You want to make a lawyer cringe? Just bring up the topic of billing reports. Not only are they connected to the sensitive issue of hourly vs. fixed fee billing, but they are also simply annoying to write and read.
Billing Reports: A conflict of interests
At law firms, billing reports mean that lawyers are left scrambling at the end of the month to puzzle together what exactly they did in each 10 minute increment over the preceding 720 hours. Even worse, since you can’t bill for billing (or at least you shouldn’t), lawyers want to spend as little time and effort on this process as possible. Due to these discouraging circumstances, many billing reports are filled with insightful tidbits like “reviewed file” and “discussed matter”.
On the client side, these vague billing descriptions create all sorts of problems. For example, when management asks the in-house team to report on the status of a legal matter, the in-house lawyers cannot rely on such billing reports to provide management with any useful details. Instead, they have to contact their lawyers for a status summary (and risk getting billed for this too). Further, in-house counsel are also frustrated because generalized descriptions provide little help with tracking the status and, more importantly, the growing costs of the matter.
Due to the above conflicting interests, it’s quite easy for tensions to boil over and result in damaging blow-ups. To help you avoid such blow-ups, you can learn in this article a few tips for better managing the billing report process. In particular, you will learn the following:
oFor in-house counsel, you will discover how to take control of the reporting process in order to ensure that you get the reports that you need.
oFor law firm lawyers, you will discover a trick for quickly converting overly-vague reports into specific client-friendly descriptions.
In-house Counsel: A description policy
If you want to ensure that you get sufficient information in your billing descriptions, you need to get on top of this issue at the outset of your engagement. In particular, you should ensure that the engagement documentation includes a policy identifying what billing details are unacceptable. For example, for litigation engagements, you could forbid the following types of general descriptions:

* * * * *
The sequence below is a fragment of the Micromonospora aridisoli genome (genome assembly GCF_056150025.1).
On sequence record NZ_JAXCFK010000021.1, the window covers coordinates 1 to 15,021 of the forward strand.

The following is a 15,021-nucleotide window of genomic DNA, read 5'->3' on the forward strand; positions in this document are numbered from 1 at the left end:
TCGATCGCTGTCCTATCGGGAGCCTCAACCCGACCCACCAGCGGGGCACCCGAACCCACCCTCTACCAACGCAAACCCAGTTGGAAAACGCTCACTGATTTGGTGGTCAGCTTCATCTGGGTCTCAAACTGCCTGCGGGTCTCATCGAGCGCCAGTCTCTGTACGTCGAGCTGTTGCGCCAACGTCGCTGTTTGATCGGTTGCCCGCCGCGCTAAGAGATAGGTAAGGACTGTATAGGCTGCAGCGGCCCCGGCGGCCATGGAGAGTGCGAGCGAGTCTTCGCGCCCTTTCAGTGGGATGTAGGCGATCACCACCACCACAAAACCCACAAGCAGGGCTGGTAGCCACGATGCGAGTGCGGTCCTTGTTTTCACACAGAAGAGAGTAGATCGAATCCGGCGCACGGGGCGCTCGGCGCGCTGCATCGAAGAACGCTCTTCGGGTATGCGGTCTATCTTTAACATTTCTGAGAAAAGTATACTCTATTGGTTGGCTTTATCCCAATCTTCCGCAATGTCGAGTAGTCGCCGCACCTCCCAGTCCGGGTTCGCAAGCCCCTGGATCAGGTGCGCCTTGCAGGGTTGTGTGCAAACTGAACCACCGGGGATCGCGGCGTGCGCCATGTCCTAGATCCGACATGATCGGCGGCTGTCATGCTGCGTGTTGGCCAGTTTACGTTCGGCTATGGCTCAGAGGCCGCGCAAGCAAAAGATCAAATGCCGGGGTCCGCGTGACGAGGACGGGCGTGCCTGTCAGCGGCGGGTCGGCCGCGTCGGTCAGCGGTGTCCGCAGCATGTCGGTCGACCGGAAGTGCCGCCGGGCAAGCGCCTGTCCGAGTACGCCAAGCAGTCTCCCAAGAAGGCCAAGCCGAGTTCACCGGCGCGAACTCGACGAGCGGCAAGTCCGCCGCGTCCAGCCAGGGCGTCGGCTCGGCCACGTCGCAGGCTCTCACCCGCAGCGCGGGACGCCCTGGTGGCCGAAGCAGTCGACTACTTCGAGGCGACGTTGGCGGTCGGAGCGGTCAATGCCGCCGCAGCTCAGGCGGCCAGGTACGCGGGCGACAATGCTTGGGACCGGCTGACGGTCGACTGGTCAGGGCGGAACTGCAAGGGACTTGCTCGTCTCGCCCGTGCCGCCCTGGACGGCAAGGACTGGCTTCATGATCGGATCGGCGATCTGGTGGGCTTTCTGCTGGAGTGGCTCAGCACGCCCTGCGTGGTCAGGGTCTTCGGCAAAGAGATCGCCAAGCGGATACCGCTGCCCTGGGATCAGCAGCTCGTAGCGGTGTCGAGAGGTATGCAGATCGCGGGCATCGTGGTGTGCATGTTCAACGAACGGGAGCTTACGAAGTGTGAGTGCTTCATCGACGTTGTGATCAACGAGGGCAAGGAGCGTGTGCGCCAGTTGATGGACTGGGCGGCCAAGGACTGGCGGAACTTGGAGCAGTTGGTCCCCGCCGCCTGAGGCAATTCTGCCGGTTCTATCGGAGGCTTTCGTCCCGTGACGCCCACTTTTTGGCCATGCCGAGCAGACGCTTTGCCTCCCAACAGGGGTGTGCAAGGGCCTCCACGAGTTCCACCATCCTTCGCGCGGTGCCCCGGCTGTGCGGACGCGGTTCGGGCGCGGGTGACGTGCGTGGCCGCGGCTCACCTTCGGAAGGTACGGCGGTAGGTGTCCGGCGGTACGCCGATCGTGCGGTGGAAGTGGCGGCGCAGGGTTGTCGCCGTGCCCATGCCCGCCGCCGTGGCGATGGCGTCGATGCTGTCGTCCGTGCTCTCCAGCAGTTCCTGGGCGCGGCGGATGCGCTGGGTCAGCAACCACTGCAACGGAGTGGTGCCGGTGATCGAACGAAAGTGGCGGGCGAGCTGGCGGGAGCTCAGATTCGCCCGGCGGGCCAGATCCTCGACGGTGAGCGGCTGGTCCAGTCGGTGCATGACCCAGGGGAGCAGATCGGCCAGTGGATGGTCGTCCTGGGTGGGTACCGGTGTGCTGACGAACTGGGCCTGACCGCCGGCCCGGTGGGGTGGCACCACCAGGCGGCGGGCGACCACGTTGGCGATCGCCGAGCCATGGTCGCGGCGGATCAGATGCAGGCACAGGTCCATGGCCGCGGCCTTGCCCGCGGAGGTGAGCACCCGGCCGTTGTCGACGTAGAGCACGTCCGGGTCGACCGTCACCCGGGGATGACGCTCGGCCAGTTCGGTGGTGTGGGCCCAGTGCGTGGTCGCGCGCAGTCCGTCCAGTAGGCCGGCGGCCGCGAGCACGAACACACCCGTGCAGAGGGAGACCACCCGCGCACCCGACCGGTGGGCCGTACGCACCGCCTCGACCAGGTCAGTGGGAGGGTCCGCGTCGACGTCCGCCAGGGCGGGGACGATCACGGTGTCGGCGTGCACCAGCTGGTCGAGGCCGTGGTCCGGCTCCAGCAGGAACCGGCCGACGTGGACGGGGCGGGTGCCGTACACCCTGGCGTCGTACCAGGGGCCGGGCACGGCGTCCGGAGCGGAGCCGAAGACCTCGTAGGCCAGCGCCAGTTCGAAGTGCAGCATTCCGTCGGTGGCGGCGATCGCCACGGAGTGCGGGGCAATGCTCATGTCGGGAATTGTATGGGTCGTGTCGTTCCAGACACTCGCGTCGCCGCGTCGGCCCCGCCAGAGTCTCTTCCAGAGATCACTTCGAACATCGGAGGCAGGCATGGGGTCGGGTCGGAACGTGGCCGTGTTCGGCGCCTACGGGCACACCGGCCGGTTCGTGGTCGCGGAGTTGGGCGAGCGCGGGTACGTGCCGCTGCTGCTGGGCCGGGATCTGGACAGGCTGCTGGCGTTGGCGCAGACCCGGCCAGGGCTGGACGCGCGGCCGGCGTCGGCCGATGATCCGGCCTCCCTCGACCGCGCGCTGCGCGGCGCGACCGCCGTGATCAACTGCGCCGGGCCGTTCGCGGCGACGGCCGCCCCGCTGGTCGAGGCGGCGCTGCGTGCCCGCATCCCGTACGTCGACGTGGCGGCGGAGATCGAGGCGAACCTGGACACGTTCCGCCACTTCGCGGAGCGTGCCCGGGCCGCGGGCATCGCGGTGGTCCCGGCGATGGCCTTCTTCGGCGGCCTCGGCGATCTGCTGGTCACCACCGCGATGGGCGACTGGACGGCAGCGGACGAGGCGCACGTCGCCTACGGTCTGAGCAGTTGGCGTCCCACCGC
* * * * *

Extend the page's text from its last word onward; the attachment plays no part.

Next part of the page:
- Attention to matter
- Attention to file
- Review case and issues
- Conference with ‘so and so’
- Review correspondence
- Trial preparation
- Organize File
- Update strategy
- Motion work
- Work on project or case
- Work on file
- Prepare for meeting
- Work on discovery
- Receive/review documents
- Any other non-descript activity
(The above list comes from an RFP for a major US office supply company.)
Furthermore, you might also want to provide some insights on what should be included in the descriptions. For example, you could request that all billing descriptions for telephone conferences include (i) the purpose for the call and (ii) the names of all call participants. Such positive examples will better help external lawyers understand and meet your expectations.
Once you set such a policy, your work is only half done. If you want external lawyers to take your billing policy seriously, you must be ready to enforce it regularly. This means that you should send back bills that don’t match your expectations and request corrections. Although this approach is annoying and time-consuming at first, in the long run, the external lawyers should get the hint and provide you with the descriptions you need.
Law Firms: Leveraging matter summaries
If you are working at a law firm, you probably find it tiring to fill out billing reports because they oftentimes require you to recall long-forgotten details. In this case, you should try the following Matter Summary approach, because it can oftentimes help you save time and energy in recalling important details for your reports.
Step 1: Obtain a Matter Summary
As a first step, you need to find a summary of the specific matter. For litigators, this summary could be the client’s description of the factual background and a listing of the legal issues. For transactional attorneys, you are probably looking for the term sheet.
If necessary, you should modify this description to add the following important details:
- Names of Key Parties (both company names and individual names)
- Names of Primary Documentation (e.g. contracts or court filings)
- Summaries of any specific legal issues
Step 2: Prepare General Descriptions
When you need to prepare your billing reports, you should begin by quickly creating short, general descriptions. With this simplified approach, you can avoid getting bogged down in the details and focus on ensuring that all of your time is recorded.
Step 3: Modify with Matter Summary
Once you have recorded all your time, go back through and elaborate your general descriptions with relevant details from your Matter Summary. For example:
- General Description: “reviewed file regarding amendment”
- Relevant Details from Summary:
- Documentation: 3rd Amendment, dated X, between Companies Y and Z
- Issue: Insufficient execution by John Doe, managing director of Company Y
- Elaborated Description: “reviewed file regarding the 3rd Amendment, dated X, between Companies Y and Z with respect to the insufficient execution of John Doe, managing director of Company Y”
Although you are unlikely to find the above advice will turn the billing process into a pleasure-filled event, hopefully you will find the tips helpful in making the billing process a little more manageable.
Aaron M. Muhly is the founder of Evelaw — a legal skills training consultancy. Muhly has worked extensively with lawyers as both a Chicago lawyer and as a training consultant for law firms in Europe.